State and local protected areas/sites[edit]

Major water bodies[edit]

Adjacent counties[edit]

Major highways[edit]

Major infrastructure[edit]

Demographics[edit]

Historical population
Census Pop.
18003,571
181019,054433.6%
182025,26932.6%
183028,27711.9%
184027,892−1.4%
185033,22019.1%
186023,859−28.2%
187025,2685.9%
188037,03746.6%
189043,60517.7%
190051,23717.5%
191038,472−24.9%
192043,04011.9%
193045,9026.6%
194052,46314.3%
195057,6349.9%
196074,94130.0%
197079,4256.0%
198088,24311.1%
1990102,63716.3%
2000104,6462.0%
2010107,4562.7%
2020105,556−1.8%
2021 (est.)104,758[10]−0.8%
U.S. Decennial Census[11]
1790-1960[12] 1900-1990[13]
1990-2000[14] 2010-2013[15]
2020[16]

2020 census[edit]

Sumter County Racial Composition[17]
Race Num. Perc.
White 46,442 44.0%
Black or African American 48,536 45.98%
Native American 338 0.32%
Asian 1,400 1.33%
Pacific Islander 87 0.08%
Other/Mixed 4,451 4.22%
Hispanic or Latino 4,302 4.08%

As of the 2020 United States Census, there were 105,556 people, 44,105 households, and 29,777 families residing in the county.

2010 census[edit]

As of the 2010 United States Census, there were 107,456 people, 40,398 households, and 28,311 families residing in the county.[18] The population density was 161.6 inhabitants per square mile (62.4/km2). There were 46,011 housing units at an average density of 69.2 per square mile (26.7/km2).[19] The racial makeup of the county was 48.2% white, 46.9% black or African American, 1.1% Asian, 0.4% American Indian, 0.1% Pacific islander, 1.4% from other races, and 1.9% from two or more races. Those of Hispanic or Latino origin made up 3.3% of the population.[18] In terms of ancestry, 7.2% were Subsaharan African, 6.9% were American, 6.1% were English, 5.9% were German, and 5.7% were Irish.[20]

Of the 40,398 households, 36.5% had children under the age of 18 living with them, 44.6% were married couples living together, 20.2% had a female householder with no husband present, 29.9% were non-families, and 25.8% of all households were made up of individuals. The average household size was 2.59 and the average family size was 3.11. The median age was 35.4 years.[18]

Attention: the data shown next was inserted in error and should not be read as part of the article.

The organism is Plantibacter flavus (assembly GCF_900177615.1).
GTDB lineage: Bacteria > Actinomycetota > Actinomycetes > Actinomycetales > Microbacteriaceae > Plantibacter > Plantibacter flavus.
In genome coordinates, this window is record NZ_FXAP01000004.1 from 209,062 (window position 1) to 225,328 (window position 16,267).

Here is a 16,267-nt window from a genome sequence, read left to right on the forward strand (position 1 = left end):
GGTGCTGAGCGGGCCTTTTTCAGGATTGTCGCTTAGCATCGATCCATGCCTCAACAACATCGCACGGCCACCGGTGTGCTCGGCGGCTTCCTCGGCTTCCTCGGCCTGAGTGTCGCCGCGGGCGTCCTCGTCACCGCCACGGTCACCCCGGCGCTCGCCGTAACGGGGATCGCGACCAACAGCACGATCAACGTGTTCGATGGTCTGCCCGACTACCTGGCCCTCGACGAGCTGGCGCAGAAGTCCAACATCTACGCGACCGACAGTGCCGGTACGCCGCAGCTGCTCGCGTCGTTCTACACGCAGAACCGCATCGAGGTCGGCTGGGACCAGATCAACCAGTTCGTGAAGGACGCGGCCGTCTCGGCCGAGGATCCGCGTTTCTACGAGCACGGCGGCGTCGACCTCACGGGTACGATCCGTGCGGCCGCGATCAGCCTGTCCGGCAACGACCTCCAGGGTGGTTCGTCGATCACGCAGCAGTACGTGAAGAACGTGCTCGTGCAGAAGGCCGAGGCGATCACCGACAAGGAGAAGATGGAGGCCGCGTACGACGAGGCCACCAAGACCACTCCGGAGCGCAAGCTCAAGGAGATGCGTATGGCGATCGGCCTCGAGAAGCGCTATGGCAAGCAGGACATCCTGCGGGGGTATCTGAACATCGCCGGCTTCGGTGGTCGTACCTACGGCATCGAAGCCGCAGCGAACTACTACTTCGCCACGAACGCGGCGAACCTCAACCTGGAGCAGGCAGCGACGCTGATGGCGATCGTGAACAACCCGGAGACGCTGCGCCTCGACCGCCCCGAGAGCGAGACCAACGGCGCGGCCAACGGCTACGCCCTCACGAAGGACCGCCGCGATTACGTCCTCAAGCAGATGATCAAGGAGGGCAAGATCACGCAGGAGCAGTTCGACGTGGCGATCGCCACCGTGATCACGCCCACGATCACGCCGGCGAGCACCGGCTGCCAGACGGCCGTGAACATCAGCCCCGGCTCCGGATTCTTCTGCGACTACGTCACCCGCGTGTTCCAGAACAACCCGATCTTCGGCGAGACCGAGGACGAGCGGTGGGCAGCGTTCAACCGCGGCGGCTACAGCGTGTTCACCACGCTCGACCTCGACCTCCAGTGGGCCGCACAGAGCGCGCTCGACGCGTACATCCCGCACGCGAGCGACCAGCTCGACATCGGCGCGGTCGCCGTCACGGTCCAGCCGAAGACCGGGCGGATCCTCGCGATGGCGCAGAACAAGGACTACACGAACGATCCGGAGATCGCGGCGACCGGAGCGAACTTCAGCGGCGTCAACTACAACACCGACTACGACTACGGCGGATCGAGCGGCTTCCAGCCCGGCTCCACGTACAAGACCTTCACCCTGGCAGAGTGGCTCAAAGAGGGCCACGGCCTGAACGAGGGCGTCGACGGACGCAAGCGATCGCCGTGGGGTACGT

The median income for a household in the county was $39,137 and the median income for a family was $45,460. Males had a median income of $36,101 versus $28,421 for females. The per capita income for the county was $18,944. About 15.5% of families and 19.4% of the population were below the poverty line, including 29.1% of those under age 18 and 14.7% of those age 65 or over.[21]

Government and politics[edit]

United States presidential election results for Sumter County, South Carolina[22][23]
Year Republican Democratic Third party
No.  % No.  % No.  %
2020 21,000 42.93% 27,379 55.97% 541 1.11%
2016 18,745 42.52% 24,047 54.55% 1,294 2.94%
2012 19,274 40.74% 27,589 58.32% 446 0.94%
2008 18,581 41.89% 25,431 57.33% 346 0.78%
2004 18,074 48.84% 18,695 50.52% 234 0.63%
2000 15,915 51.89% 14,365 46.83% 392 1.28%
1996 12,080 47.57% 12,198 48.04% 1,114 4.39%
1992 12,576 47.29% 11,852 44.56% 2,168 8.15%
1988 13,161 57.72% 9,502 41.67% 138 0.61%
1984 12,909 57.14% 9,566 42.35% 115 0.51%
1980 10,557 52.45% 9,205 45.74% 364 1.81%
1976 9,332 46.87% 10,471 52.59% 109 0.55%
1972 10,892 64.83% 5,801 34.53% 107 0.64%
1968 5,451 33.43% 6,103 37.42% 4,754 29.15%
1964 7,729 67.19% 3,775 32.81% 0 0.00%
1960 4,633 63.91% 2,616 36.09% 0 0.00%
1956 1,356 22.47% 937 15.53% 3,741 62.00%
1952 4,726 70.12% 2,014 29.88% 0 0.00%
1948 154 4.43% 605 17.40% 2,718 78.17%
1944 73 3.04% 2,111 87.92% 217 9.04%
1936 58 2.74% 2,062 97.26% 0 0.00%
1932 59 3.14% 1,809 96.43% 8 0.43%
1928 174 12.65% 1,202 87.35% 0 0.00%
1924 18 1.48% 1,136 93.42% 62 5.10%
1920 194 14.43% 1,150 85.57% 0 0.00%
1916 142 9.34% 1,357 89.28% 21 1.38%
1912 31 3.12% 910 91.64% 52 5.24%
1908 173 12.28% 1,228 87.15% 8 0.57%
1904 137 12.97% 919 87.03% 0 0.00%